Dinengdeng na Saluyot at Labong

Dinengdeng na saluyot at labong is ready in under an hour and makes a hearty and nutritious meal. This Ilocano dish is made with mixed vegetables, and grilled or fried fish simmered in a flavorful broth of fermented fish and onions.

Also referred to as abraw or inabraw, dinendeng is a provincial style of cooking from the Northern regions of the Philippines, specifically, Ilocos. It involves a simple process of boiling vegetables in a broth seasoned with fermented fish sauce. Grilled or fried fish is also added at the end of cooking to heighten flavors.

Its name is derived from the word idengdeng, which means “to strain,” as the bagoong monamon is usually strained to extract the fermented juice from the small fish pieces in the anchovy sauce.

Like Longganisa, there is no straight rule of what vegetables to include in inabraw as home cooks usually use whatever fresh produce is abundant in the area. While vegetables such as ampalaya, kamote tops, alugbate, lima beans, eggplant, wing beans, and squash flowers are delicious additions, this recipe is a simple affair of labong and saluyot.

  • Fish – the recipe uses tilapia, but any firm-fleshed fish such as bangus, pompano, and galunggong will do. You can also try shrimp or tinapa.
  • Oil– use oil with a neutral taste and high smoke point suitable for deep-frying, such as canola, avocado, or safflower oil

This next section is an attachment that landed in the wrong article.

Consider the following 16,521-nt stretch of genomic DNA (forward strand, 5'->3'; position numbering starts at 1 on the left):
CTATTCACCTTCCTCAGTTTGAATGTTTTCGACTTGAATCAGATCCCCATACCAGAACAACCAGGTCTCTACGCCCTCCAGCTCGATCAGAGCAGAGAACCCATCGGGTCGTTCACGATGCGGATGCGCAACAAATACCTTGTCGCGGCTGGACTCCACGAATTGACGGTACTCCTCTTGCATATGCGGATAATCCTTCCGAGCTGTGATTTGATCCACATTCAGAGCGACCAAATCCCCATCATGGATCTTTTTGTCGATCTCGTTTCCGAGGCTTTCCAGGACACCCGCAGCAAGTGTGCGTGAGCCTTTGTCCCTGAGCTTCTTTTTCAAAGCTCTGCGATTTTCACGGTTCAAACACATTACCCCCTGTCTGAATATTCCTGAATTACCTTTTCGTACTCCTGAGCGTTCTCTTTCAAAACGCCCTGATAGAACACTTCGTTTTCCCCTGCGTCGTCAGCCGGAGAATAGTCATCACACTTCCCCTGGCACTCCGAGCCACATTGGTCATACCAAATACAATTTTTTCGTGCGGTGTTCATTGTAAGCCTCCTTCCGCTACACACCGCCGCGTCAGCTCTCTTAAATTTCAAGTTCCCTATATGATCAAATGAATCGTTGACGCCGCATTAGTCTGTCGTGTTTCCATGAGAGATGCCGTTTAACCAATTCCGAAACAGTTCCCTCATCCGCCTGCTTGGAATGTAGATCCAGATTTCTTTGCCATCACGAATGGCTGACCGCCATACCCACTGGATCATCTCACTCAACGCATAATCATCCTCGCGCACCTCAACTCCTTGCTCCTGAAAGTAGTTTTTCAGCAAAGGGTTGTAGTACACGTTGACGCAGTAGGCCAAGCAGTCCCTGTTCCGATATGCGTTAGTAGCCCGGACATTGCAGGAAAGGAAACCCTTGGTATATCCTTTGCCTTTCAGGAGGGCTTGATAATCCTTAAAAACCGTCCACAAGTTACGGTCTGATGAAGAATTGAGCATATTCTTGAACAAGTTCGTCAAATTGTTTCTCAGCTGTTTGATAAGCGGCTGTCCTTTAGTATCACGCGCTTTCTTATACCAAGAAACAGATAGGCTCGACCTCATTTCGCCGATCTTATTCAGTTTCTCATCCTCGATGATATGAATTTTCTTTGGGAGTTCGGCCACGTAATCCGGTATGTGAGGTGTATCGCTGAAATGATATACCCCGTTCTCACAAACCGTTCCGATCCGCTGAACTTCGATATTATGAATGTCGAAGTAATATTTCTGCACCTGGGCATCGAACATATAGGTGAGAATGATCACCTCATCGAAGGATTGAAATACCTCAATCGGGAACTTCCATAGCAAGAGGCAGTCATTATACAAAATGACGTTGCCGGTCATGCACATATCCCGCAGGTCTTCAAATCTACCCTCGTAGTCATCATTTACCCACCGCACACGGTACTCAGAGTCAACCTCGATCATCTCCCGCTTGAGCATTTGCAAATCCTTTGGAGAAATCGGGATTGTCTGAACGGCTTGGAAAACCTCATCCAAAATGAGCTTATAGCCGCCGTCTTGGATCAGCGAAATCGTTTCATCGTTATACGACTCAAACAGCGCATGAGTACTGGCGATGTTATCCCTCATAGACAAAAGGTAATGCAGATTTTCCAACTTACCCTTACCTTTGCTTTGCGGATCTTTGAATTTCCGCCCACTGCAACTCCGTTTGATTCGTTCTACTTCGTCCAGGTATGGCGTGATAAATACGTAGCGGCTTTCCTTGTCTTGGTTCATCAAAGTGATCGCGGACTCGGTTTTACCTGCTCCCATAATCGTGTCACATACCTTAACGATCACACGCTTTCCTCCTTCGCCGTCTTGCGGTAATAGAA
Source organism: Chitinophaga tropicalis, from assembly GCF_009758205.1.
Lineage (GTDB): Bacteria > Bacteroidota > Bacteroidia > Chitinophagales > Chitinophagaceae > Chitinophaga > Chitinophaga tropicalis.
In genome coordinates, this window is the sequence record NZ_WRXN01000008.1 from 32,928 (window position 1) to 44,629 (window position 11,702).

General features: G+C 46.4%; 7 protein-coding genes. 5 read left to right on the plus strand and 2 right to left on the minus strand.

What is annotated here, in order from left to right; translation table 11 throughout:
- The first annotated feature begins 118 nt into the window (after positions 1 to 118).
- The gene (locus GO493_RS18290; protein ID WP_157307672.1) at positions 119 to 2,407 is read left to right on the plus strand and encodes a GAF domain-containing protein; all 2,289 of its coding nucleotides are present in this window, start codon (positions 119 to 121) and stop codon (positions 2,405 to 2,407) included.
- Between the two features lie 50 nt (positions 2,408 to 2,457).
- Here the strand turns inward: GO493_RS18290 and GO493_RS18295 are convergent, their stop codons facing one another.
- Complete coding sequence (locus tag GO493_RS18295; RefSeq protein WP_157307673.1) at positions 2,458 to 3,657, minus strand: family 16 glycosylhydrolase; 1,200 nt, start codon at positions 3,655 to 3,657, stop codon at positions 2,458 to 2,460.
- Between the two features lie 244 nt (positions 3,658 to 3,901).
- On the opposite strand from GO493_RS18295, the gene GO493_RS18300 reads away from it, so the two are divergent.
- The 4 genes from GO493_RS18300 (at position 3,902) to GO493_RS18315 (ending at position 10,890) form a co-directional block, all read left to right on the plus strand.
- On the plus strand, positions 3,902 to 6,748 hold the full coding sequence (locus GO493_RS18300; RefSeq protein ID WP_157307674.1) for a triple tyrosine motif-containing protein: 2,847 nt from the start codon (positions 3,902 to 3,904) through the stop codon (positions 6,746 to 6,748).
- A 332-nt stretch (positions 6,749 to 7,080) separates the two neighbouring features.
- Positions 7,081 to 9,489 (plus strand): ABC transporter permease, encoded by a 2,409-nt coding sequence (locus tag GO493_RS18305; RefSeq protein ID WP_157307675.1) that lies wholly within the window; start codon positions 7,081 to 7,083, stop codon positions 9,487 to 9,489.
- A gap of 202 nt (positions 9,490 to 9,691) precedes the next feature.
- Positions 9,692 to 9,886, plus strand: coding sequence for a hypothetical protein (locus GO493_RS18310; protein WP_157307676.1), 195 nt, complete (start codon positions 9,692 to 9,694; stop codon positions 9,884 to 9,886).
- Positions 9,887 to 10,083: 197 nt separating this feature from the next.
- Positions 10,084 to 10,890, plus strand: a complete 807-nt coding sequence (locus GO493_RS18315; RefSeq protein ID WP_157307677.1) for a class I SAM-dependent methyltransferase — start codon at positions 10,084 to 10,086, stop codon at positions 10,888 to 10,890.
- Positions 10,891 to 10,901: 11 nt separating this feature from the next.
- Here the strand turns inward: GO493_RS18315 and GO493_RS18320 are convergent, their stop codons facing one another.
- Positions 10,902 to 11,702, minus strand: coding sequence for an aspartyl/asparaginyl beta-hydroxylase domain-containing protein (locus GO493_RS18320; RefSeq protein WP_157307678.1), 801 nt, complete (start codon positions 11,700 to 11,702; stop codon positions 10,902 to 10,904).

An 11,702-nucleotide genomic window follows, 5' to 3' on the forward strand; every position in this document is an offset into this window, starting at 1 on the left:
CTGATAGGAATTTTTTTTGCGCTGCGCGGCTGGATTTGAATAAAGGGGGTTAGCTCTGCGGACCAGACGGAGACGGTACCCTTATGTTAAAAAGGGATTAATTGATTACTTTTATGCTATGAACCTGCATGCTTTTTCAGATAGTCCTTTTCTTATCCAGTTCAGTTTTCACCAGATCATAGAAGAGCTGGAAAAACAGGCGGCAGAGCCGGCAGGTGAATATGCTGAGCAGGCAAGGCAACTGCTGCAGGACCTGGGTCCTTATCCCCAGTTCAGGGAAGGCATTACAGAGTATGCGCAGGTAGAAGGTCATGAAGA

• Labong– young bamboo shoots. Are sold whole, already peeled and julienned, or canned.
  • Onion– adds flavor
  • Bagoong Monamon– also known as bagoong isda or fermented fish sauce
  • Saluyot leaves– also called jute mallow, a leafy vegetable known for its mucilaginous properties.
  • Salt and pepper– enhance the flavor.

Adding fish

You can grill the fish for a smoky taste or fry for more texture. Some prefer to serve the denengdeng topped with cooked fish. I like to add and simmer the fish in the broth during the last few minutes of cooking time to infuse the dish with flavor.

Preparing labong

Raw bamboo shoots contain cyanogenic glycosides, which are part of the plant’s defense mechanism and can also be found in lima beans, cassava, almonds, or sorghum. Cutting the labong into small pieces and boiling it in water reduces this natural-occurring toxin. Commercial canning processes also rids of this chemical, making the food safe for consumption.

Dinengdeng na saluyot at labong cooking steps

Cooking Tip

Cook the jute leaves just until wilted as overcooking can make them bitter-tasting.

How to serve and store

  • Serve this abraw na saluyot at labong as a delicious main dish with steamed rice for lunch or dinner.
  • Allow leftovers to cool completely and transfer to a container with a tight-fitting lid. Refrigerate for up to 3 days.
  • Reheat in a saucepan to 165 F or microwave at 1 to 2-minute intervals until heated.

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